Dear Napoleon, I Know You’re Dead, But…
By Elvira Woodruff
Illustrated by Joel Iskowitz
Holiday House, September 1992
One day, Marty Belucci’s teacher gives the class an exciting assignment: they must write letters to famous people. Marty decides to write to Napoleon, even though he’s dead, and the teacher objects. Then Gramps tells him about something strange and wonderful going on at the nursing home where he lives – a secret courier service that can deliver letters to people in other times and places. Gramps mails Marty’s letter, and several weeks later, a letter comes back – from Napoleon himself! More letters get exchanged between Marty and Lincoln, Marty and Edison, Marty and Van Gogh. The supernatural correspondence causes an uproar at Midbury Elementary.
Are the letters real or did Marty forge them? Marty tries to find the secret courier service to prove the letters aren’t fake, in this upbeat, offbeat novel.
Praise for Dear Napoleon:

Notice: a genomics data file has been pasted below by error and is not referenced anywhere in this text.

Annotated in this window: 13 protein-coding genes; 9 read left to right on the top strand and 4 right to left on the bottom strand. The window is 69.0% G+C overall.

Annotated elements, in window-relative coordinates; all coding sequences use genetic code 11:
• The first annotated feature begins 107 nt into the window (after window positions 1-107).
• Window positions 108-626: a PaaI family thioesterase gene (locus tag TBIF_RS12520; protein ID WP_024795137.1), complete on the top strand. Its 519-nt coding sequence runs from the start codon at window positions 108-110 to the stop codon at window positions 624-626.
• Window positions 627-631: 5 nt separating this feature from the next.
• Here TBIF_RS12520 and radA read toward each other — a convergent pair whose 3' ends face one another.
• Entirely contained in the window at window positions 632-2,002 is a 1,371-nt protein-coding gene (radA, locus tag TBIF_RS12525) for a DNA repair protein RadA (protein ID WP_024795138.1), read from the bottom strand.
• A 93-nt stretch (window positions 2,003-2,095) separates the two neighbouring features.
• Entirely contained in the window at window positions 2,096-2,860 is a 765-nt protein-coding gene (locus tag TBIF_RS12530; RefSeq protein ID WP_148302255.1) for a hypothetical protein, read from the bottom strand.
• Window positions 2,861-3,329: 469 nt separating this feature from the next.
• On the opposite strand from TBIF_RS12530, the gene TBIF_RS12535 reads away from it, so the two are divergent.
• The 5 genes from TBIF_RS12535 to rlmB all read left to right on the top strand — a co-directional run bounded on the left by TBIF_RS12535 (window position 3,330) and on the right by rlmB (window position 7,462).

"Faced with a school assignment to write a letter to a famous person, Marty chooses to write to Napoleon Bonaparte. He has heard all about him from his grandfather, a lovable old coot. When the elderly man is forced into a nursing home, he tells Marty that one of the other residents can actually deliver the letter to Napoleon. Several weeks later, Marty astounds his classmates and teacher by receiving a letter, postmarked Paris, from the Emperor himself. The boy goes on to receive other missives from, for example, Abraham Lincoln and Thomas Edison, and eventually comes to believe that his grandfather has pulled off an elaborate hoax. However, following the old man’s death, a last letter arrives from Vincent Van Gogh, adding a bit ambiguity to the story. This unresolved element does not detract from the mystery, since most readers would be disappointed if the letters were the mere product of playful scheming. Throughout, a nice balance is maintained between the story’s serious elements and the humorous, fantastic parts. The affectionate relationship between Marty and his grandfather is particularly well rendered."—School Library Journal